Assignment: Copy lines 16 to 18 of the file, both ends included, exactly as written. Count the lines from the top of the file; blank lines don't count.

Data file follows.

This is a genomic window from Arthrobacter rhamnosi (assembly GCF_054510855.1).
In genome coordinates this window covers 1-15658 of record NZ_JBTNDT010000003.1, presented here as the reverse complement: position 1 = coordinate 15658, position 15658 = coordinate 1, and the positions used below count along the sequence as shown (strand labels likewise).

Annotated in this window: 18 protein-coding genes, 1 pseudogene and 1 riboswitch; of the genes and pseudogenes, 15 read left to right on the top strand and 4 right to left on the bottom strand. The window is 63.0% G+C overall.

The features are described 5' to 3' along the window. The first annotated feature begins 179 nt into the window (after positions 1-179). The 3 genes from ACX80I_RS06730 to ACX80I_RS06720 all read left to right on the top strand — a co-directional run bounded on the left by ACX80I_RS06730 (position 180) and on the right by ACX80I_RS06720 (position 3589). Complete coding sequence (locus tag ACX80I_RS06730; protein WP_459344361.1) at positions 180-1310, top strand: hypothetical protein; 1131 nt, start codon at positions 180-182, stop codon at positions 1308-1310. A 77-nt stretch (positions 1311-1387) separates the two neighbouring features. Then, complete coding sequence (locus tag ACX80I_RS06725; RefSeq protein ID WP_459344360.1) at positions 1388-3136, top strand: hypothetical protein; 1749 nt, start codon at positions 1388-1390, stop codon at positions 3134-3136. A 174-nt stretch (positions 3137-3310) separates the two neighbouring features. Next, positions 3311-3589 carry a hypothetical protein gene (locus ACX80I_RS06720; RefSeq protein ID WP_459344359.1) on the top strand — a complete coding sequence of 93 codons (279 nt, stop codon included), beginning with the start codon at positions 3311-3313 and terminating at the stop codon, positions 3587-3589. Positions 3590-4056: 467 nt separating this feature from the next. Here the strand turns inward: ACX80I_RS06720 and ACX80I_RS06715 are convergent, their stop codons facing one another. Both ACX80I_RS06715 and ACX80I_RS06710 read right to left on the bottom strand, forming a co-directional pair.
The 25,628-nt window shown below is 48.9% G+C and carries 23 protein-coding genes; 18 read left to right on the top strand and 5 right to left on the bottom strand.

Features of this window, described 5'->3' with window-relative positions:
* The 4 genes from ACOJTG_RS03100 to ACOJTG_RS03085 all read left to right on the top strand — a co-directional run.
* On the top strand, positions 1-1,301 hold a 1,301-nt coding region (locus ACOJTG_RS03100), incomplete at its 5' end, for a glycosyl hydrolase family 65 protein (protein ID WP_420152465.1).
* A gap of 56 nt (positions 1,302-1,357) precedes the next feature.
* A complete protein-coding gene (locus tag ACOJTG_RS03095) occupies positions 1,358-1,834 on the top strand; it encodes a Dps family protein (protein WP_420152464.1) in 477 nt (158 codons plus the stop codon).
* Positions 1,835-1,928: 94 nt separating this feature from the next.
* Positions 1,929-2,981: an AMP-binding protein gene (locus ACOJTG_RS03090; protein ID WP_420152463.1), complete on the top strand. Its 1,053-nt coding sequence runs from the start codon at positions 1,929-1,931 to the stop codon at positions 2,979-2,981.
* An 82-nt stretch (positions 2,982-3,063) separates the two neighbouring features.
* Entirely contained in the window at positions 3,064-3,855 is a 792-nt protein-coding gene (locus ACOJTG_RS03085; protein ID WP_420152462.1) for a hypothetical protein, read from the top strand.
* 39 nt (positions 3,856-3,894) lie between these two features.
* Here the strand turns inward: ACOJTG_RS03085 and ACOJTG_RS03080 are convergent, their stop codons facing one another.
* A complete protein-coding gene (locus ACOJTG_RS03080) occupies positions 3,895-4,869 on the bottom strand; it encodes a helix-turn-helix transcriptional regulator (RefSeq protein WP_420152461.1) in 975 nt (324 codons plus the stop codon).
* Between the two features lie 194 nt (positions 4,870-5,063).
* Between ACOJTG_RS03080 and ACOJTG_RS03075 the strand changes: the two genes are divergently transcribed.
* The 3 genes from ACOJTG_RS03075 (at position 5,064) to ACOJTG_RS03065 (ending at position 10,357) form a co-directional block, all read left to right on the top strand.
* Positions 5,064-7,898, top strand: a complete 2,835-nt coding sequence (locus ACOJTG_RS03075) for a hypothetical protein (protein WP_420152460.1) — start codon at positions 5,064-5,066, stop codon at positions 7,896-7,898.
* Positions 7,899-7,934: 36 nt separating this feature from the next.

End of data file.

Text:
* Here the strand turns inward: ACOJTG_RS03085 and ACOJTG_RS03080 are convergent, their stop codons facing one another.
* A complete protein-coding gene (locus ACOJTG_RS03080) occupies positions 3,895-4,869 on the bottom strand; it encodes a helix-turn-helix transcriptional regulator (RefSeq protein WP_420152461.1) in 975 nt (324 codons plus the stop codon).
* Between the two features lie 194 nt (positions 4,870-5,063).